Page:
Some days really are ‘your day’. November 28, 2010 was Filipe Albuquerque’s day as this young Portuguese racer emerged from obscurity to defeat a line-up of legends – including Sebastian Vettel, Michael Schumacher and Alain Prost, who have 15 F1 world titles between them – to take the Race Of Champions crown at his first attempt.
Ho hum, not bad. But today was my day. I don’t believe you can ask Nadia Comaneci or Usain Bolt for a piggy back to get a close-up of what they do. Yet here I was lapping the same twisty racetrack inside a Düsseldorf football stadium – in the passenger seat one year later as Albuquerque revved the very KTM X-Bow he had used to defeat Vettel.
I was soon given no doubt about how seriously Albuquerque was taking this. Even on the supposedly gentle run to the start line he ensured the car rarely felt like a car at all. As he put heat in the tyres with a series of weaves and burnouts, the X-Bow would suddenly feel unsettlingly light as if we were on a futuristic hoverboard. By the time we were waved away for the actual timed laps I admit to losing circulation in my knuckles: mercifully this was to be a short run or my typing days were over.
As the lights went out and we lurched forwards I knew I had to suspend every idea I’d ever cultivated about the speed that corners should be taken. The track also featured a specially-built 100-tonne crossover bridge linking its two loops, like a giant Scalextric set. I now understand why bridges do not feature more widely in motor sport: on entry, all you can see is the top tier of the stands. As we launched skywards at full throttle all evidence suggested our inevitable final destination would be Row Z. Yet as soon as the laws of physics overcame any brief moment of ‘air’ my nonchalant chauffeur was on the anchors for the next right-hander.
With the reflex of self-preservation beaten into submission, I focused the rest of my simpering mental capacity on the majesty of Albuquerque’s skill. That was not hard because racing at the top level is an art. He didn’t just hurl the X-Bow round the track, he danced. Every time the back end skipped out this leading man teased it back in line and away we shimmied round the floor, whirls seamlessly blending into reels and pirouettes. Too soon it was over and I let fly with the whoop I’d been stifling for fear of breaking the concentration of the maestro beside me. Some chance…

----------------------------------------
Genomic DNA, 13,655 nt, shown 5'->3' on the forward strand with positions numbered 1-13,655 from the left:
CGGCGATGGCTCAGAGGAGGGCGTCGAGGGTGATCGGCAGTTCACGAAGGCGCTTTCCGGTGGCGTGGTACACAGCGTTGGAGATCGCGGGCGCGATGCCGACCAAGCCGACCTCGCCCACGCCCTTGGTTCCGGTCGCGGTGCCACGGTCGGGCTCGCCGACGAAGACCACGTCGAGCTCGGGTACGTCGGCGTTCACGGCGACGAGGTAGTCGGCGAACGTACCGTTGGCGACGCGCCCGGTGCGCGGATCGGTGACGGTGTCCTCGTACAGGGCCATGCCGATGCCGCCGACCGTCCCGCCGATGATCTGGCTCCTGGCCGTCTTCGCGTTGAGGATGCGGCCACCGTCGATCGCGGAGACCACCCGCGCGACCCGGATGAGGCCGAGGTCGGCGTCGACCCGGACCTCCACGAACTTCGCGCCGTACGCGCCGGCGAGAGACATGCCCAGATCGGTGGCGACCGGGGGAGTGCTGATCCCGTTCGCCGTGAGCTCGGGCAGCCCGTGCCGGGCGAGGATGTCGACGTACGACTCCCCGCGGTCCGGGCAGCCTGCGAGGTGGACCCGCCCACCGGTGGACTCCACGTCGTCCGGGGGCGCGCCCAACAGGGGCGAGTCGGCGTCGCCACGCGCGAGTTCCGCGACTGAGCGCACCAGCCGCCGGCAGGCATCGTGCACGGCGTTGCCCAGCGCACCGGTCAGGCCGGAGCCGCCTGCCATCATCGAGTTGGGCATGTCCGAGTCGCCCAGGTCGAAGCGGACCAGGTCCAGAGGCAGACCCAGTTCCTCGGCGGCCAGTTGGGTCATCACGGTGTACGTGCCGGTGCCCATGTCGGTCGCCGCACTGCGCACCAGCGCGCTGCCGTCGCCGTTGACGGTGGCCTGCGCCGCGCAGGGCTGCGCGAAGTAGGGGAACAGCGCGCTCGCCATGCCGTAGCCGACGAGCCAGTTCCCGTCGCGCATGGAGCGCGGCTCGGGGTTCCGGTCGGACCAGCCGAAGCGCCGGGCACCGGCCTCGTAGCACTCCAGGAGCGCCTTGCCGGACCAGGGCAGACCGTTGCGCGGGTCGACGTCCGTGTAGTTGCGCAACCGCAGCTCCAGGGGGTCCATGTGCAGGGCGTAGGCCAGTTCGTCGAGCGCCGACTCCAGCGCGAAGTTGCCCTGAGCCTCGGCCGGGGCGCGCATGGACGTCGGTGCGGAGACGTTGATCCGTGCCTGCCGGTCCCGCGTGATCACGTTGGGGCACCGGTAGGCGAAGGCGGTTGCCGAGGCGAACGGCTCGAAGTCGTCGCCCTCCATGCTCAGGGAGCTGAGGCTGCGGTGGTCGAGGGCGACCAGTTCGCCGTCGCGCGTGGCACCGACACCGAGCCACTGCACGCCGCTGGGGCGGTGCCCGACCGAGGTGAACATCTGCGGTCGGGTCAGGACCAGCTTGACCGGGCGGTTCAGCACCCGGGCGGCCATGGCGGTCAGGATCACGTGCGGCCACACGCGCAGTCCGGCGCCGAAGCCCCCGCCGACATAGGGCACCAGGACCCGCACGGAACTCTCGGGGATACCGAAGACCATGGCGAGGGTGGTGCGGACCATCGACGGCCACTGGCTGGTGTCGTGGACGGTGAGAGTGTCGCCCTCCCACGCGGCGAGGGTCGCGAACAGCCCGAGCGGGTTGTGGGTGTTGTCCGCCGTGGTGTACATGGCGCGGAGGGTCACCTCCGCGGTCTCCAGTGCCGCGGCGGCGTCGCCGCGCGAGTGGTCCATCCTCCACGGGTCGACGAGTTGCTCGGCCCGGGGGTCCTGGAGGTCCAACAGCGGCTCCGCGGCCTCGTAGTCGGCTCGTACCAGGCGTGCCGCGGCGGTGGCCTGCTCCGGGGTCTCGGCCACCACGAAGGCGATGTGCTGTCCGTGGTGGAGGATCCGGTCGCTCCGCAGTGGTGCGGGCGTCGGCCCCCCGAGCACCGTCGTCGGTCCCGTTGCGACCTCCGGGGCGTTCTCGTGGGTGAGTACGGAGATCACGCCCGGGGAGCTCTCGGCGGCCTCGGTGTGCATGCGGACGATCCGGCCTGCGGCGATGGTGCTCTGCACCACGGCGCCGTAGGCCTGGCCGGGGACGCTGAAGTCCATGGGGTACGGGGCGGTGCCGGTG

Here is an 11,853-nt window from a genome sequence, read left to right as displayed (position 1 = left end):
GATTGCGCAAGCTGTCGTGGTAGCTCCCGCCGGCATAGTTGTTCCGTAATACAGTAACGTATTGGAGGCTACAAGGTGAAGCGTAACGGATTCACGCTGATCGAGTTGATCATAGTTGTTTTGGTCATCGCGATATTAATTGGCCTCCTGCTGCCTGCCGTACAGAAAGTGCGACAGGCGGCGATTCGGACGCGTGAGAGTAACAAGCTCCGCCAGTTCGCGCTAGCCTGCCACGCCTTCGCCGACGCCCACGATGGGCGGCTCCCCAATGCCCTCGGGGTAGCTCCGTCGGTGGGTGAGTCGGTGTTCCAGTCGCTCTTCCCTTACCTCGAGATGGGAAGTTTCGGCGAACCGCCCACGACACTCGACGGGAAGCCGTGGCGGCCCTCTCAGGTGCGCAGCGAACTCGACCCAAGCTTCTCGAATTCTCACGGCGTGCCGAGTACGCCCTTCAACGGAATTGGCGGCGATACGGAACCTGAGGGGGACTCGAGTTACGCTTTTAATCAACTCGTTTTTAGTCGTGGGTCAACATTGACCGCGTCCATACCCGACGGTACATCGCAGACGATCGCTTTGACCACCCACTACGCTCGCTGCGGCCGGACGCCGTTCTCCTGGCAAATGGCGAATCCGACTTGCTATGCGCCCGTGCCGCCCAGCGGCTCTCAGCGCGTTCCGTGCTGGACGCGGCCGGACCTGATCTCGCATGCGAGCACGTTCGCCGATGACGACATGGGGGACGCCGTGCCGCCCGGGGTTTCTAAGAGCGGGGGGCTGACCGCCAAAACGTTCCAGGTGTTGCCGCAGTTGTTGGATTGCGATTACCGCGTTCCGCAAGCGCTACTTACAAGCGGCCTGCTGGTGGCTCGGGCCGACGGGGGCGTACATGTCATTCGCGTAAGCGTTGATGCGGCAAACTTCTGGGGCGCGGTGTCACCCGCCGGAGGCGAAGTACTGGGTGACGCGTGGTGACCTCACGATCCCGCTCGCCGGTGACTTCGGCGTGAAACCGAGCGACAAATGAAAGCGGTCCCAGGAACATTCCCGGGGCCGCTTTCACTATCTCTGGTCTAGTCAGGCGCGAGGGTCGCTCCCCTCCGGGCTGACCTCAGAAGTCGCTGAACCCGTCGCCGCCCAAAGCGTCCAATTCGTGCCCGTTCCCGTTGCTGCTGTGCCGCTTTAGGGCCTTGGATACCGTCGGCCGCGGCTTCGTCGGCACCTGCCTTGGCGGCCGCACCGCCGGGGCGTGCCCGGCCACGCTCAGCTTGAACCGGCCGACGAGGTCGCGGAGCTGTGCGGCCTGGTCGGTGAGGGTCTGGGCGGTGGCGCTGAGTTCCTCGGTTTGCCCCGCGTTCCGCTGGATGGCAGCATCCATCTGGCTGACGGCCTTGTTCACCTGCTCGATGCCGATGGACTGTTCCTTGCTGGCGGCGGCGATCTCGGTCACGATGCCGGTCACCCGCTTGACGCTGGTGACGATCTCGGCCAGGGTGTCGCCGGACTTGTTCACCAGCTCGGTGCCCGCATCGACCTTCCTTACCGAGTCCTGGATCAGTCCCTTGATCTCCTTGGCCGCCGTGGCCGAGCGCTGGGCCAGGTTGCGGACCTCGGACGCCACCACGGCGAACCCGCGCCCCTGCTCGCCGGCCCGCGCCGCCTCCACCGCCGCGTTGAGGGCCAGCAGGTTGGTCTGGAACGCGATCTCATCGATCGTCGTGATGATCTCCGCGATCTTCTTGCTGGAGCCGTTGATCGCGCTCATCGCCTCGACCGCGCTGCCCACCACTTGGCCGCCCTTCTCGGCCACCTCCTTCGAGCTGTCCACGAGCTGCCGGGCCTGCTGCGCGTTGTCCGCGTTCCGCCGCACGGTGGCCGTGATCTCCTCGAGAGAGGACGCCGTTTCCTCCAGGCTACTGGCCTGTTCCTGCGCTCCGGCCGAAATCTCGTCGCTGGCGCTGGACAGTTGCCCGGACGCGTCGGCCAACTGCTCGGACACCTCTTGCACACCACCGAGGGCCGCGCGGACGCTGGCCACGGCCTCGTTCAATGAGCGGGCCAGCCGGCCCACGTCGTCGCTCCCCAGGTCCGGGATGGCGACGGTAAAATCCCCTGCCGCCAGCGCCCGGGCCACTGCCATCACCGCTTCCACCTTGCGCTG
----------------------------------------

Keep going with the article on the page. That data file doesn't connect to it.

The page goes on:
‘Being a racing driver is all about chasing the perfect lap,’ says Albuquerque. ‘Getting to the limit is what gives us the pleasure. When you put on new tyres you are so much faster everywhere and the feeling is amazing. You go corner by corner and you’re not thinking about the lap. You just push to the absolute limit, almost locking the front wheels. I like oversteer so I need to feel a little slide at the rear otherwise I feel too safe. I don’t breathe on the fast corners to make sure there is no movement at all, I just swerve it out. When all this comes together it’s fantastic.
‘The feeling is unbelievable and really makes you happy. You feel arrogant, like “Damn I’m good” – not meaning no one can beat you, but that this was a perfect lap, one you would like to show your friends. You think, “Wow. If someone beats me I’ll shake their hand because they’re definitely faster than me.”
‘Sometimes I can’t even explain to myself how I could do it. You look at the time and think, “How did I do that?” I don’t know but I’m not bothered. You don’t even need to see the data to know no one will beat you because the car has really gone beyond the limit. The secret is just to let it happen like you think it will. Be yourself in the car, be natural and just do it. If you go faster, awesome, if not keep trying.’
To make it big in motor racing you clearly have to nail this perfect lap when it really matters, preferably with monotonous regularity. Albuquerque, who now focuses on endurance racing, recalls one such lap when he took Nürburgring pole by half a second in Formula Renault. But after he was snapped up by Red Bull’s young driver programme, his results weren’t consistent enough and he was dumped. He was racing in an unglamorous category of Italian GTs when he won a regional qualifying event for the Race Of Champions. That’s when he grabbed his chance.
‘It just felt like my day,’ he beams. ‘I was happy to have a chance to compare my speed with the best guys in the world. I felt good in every car and I nailed it. The races were like qualifying laps. I had many corners when I said this was just perfect, going right up to the wall and sweeping down. I was braking very late but not too late, turning in and flicking the car just right. Of course I made some small mistakes during the event because it’s not possible to do ten races with no mistakes. But you need to make a judgement about how many risks to take.
‘For the final against Sébastien Loeb I just went in thinking I’d do my best and try to perform like I’d pictured in my mind. Then let’s see how my speed compares to him with my perfect lap. He was on it, too. I beat him by a hundredth in the first heat of the final, then made a small mistake in heat two and he beat me by two hundredths. In the decider I pushed very hard, almost crashing all the time, but made no mistakes. So my perfect lap was enough to beat him and everyone in the Race Of Champions.’
Nine-time world rally champion Loeb confirms he was beaten fair and square by this relative unknown: ‘I gave everything and did a good race but he was just a bit faster. He was just flying…’
This extract is from In The Zone: How Champions Think and Win Big. Out now…
Clyde Brolin spent over a decade working in F1 before moving on to the wider world of sport - all in a bid to discover the untapped power of the human mind.